Table 14 Examples of formatting identified from qualitative analysis of high and low-scoring REF2014 case studies.

From: Writing impact case studies: a comparative study of high-scoring and low-scoring case studies from REF2014

Examples of formatting from high-scoring case studiesExamples of formatting from low-scoring case studies
• Meaningful and consistent
• Correspond to structure that may be signposted in Section 1 (or at start of relevant Section)
• One or two levels of subheadings
• There is a danger of breaking the text up too much at the expense of a coherent narrative
• Headings which are titles of research projects or names of researchers can give the impression that these are the focus of the case study, rather than the impact
Bullet points, lists
• List of testimonials
• Details of impact by beneficiary
• Highlighting the central research questions of projects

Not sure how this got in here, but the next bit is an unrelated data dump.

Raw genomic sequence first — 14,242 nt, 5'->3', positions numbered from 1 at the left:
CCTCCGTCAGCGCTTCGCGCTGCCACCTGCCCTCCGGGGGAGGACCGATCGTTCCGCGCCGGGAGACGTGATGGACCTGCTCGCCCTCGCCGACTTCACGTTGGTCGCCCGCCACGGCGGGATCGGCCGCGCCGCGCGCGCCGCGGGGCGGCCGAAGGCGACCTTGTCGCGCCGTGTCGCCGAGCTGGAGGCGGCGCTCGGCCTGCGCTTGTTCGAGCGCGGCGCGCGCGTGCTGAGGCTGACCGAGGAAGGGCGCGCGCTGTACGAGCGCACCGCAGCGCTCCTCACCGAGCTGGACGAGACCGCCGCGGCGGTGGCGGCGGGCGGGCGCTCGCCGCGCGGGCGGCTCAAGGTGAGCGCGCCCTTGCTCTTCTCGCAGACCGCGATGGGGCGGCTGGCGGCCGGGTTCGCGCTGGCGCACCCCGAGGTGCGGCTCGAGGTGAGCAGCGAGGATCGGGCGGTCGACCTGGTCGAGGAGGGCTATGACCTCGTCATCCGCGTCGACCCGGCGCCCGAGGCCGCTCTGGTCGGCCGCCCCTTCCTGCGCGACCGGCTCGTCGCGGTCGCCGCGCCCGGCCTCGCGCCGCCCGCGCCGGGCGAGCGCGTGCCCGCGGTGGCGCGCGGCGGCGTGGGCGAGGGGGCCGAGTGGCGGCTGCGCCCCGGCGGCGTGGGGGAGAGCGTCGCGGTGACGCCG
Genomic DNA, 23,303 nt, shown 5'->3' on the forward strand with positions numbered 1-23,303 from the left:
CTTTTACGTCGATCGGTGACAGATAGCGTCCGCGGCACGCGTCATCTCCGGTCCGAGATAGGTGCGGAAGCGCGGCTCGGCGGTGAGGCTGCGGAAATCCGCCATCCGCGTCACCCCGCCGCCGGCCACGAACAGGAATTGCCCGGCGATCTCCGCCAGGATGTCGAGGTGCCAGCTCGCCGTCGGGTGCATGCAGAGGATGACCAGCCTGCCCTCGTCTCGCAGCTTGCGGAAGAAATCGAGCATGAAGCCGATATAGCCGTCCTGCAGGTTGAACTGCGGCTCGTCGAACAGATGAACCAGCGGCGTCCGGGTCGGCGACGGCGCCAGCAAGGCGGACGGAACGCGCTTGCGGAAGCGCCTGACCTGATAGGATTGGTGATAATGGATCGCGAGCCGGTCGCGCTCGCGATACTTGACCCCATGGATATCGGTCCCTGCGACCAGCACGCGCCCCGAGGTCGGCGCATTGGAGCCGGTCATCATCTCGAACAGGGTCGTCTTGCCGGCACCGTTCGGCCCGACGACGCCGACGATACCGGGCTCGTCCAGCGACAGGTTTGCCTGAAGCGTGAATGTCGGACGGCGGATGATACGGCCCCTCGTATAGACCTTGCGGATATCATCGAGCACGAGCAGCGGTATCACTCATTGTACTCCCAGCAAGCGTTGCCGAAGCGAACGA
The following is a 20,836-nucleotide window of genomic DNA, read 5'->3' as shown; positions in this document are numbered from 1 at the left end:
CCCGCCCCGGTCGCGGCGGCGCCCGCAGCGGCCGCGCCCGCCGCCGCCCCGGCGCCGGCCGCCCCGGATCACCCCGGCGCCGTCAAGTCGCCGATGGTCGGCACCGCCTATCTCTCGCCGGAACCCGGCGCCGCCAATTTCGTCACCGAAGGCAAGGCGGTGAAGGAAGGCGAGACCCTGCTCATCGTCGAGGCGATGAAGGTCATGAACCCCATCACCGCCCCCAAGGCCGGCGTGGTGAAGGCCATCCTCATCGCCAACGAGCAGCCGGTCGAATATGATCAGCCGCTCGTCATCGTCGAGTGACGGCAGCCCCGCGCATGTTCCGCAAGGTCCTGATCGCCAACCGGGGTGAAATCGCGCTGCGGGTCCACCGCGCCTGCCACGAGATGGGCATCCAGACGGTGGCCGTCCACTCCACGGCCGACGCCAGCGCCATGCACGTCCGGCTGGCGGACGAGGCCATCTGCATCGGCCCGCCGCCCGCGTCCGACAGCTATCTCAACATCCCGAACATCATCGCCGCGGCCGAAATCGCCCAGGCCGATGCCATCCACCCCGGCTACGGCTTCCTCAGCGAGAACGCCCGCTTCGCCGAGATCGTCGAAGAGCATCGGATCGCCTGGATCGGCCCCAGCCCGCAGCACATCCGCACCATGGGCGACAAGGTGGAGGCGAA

• In Section 2 breaking down research findings
• Bullets announce a list that is then not fully elaborated on
• Points don’t link together
• Danger of highlighting irrelevant details and therefore weakening the claim for reach and significance
Bold or italics
• Bold is used for impacts, beneficiaries, researcher names, dates, references to Section 3/5
• Italics for testimonial quotes
• Italics are less effective for impacts/beneficiaries
• Testimonials as block quotations can give the impression of taking over from the main narrative